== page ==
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Tony Abbott Becomes Australia's New Prime Minister

Australia's conservative leader Tony Abbott gestures as he claims victory in Australia's federal election, Sept. 7, 2013. Australia's conservative leader Tony Abbott gestures as he claims victory in Australia's federal election, Sept. 7, 2013.
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Australia's conservative leader Tony Abbott gestures as he claims victory in Australia's federal election, Sept. 7, 2013.
Australia's conservative leader Tony Abbott gestures as he claims victory in Australia's federal election, Sept. 7, 2013.
VOA News
Conservative lawmaker Tony Abbott has been sworn in as Australia's new prime minister, bringing an end to six years of Labor Party-led governments.

Abbott, who won September 7 elections over ex-Prime Minister Kevin Rudd, took the oath of office in a ceremony Wednesday at the Government House in Canberra.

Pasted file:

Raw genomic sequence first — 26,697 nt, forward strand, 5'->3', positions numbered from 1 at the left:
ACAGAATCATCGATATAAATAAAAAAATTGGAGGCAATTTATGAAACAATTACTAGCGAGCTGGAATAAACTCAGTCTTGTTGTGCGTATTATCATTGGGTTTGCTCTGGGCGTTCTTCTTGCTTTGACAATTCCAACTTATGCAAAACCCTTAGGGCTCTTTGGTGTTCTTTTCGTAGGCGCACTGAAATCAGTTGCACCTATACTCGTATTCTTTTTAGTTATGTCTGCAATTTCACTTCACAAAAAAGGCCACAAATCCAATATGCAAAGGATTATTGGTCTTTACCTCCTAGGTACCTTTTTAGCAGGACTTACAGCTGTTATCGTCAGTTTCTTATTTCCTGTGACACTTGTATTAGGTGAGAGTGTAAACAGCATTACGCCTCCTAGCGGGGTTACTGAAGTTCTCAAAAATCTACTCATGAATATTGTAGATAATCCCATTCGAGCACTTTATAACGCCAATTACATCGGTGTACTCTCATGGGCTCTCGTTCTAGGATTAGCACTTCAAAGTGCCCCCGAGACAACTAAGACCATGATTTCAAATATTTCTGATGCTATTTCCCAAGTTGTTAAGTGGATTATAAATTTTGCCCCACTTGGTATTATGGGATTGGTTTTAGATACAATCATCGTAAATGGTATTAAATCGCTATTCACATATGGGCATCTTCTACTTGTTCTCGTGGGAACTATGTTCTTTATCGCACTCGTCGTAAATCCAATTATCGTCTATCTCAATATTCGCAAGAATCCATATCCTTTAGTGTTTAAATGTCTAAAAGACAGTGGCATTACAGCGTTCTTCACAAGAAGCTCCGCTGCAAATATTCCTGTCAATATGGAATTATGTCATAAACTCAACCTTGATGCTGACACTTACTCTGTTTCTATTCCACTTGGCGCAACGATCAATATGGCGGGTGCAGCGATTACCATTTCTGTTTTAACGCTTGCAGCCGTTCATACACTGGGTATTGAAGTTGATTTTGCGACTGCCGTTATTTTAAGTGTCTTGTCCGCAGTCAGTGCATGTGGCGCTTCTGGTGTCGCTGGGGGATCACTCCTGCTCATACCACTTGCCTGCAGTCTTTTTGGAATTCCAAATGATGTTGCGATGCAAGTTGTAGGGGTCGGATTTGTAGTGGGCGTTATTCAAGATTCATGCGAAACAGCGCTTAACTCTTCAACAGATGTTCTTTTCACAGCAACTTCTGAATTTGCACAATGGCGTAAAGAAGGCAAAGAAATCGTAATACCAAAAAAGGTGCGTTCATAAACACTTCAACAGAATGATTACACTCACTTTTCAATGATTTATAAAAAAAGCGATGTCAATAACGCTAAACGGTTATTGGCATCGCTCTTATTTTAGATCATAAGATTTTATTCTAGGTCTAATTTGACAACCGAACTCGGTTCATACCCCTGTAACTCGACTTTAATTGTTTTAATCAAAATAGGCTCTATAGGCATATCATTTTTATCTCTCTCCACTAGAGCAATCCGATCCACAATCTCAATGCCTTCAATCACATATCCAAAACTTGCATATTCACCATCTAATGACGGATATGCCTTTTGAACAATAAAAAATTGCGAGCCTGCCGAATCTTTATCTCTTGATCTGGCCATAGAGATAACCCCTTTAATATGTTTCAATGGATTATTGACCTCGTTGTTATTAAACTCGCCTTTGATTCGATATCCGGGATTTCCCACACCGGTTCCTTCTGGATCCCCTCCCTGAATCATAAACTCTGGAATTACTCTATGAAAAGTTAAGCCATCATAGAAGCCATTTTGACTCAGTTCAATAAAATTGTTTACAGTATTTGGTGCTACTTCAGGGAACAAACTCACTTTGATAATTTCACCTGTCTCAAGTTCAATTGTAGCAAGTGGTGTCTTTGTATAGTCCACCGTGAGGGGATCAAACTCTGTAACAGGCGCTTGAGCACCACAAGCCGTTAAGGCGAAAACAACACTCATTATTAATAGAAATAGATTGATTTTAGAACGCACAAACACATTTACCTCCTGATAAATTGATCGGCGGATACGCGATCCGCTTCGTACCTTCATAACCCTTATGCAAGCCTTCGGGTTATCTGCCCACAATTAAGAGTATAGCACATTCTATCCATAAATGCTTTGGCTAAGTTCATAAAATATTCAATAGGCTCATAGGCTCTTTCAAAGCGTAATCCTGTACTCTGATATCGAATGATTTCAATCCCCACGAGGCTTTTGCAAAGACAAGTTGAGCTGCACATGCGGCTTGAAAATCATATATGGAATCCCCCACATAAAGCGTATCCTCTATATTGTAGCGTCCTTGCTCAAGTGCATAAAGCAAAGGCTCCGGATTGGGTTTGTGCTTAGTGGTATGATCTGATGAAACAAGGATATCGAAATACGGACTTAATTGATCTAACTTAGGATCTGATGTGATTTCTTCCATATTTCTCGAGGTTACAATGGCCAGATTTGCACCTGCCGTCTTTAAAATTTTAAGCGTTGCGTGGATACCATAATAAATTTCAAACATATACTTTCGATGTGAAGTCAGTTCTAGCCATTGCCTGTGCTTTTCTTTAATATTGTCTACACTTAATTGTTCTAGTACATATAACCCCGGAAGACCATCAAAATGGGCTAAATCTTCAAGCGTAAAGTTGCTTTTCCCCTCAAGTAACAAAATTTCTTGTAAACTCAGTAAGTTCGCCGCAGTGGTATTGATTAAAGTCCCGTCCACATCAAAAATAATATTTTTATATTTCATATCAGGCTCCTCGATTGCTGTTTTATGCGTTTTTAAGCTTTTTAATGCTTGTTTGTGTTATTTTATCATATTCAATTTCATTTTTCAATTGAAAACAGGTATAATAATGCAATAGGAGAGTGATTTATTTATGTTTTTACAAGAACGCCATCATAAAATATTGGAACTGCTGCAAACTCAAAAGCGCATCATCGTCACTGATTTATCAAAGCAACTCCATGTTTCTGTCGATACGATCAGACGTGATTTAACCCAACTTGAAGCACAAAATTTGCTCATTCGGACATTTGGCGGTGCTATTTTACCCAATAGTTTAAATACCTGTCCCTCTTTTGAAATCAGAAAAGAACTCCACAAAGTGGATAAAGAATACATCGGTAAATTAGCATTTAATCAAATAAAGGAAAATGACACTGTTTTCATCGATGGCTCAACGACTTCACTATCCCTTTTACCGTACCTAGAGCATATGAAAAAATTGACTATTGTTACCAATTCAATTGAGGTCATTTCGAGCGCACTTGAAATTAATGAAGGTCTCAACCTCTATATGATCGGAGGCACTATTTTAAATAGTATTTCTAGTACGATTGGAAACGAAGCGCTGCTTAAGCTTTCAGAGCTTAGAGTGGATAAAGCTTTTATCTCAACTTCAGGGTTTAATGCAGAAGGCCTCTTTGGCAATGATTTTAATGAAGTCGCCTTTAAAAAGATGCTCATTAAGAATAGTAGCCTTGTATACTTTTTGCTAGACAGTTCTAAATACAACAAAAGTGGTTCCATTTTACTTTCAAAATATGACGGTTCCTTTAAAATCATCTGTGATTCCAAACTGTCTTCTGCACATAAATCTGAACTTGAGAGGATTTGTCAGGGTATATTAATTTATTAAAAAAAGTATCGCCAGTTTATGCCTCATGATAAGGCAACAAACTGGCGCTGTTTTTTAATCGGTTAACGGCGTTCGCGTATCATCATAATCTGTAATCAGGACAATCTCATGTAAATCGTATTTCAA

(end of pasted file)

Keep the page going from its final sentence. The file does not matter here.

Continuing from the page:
The 55-year-old head of the Liberal-National Coalition said in a statement that his first day in office is "not just ceremonial, it's an action day" and promised to "get straight down to business."

He said the first item on his agenda is repealing a carbon tax that punishes Australia's biggest polluters. Abbott, who has questioned the human impact on global climate change, prefers to instead pay companies to increase their energy efficiency.

The prime minister also said Australia's navy would immediately begin turning back boats of asylum seekers under a controversial new plan aimed at slowing the stream of immigrants arriving there.

The new policy includes a proposal to buy up fishing boats in Indonesia, which is where most of the boats originate, in an attempt to keep them out of the hands of people smugglers. It would also pay Indonesians for intelligence on those organizing the trips.

Some opposition lawmakers say the plan could damage Australia's relationship with Indonesia, where officials have expressed concern at the policy.

Australia's government has been under domestic pressure to stop the influx of asylum seekers from countries such as Iran, Afghanistan, and Pakistan. Hundreds of people have drowned in recent years trying to make the dangerous journey to Australian territory.

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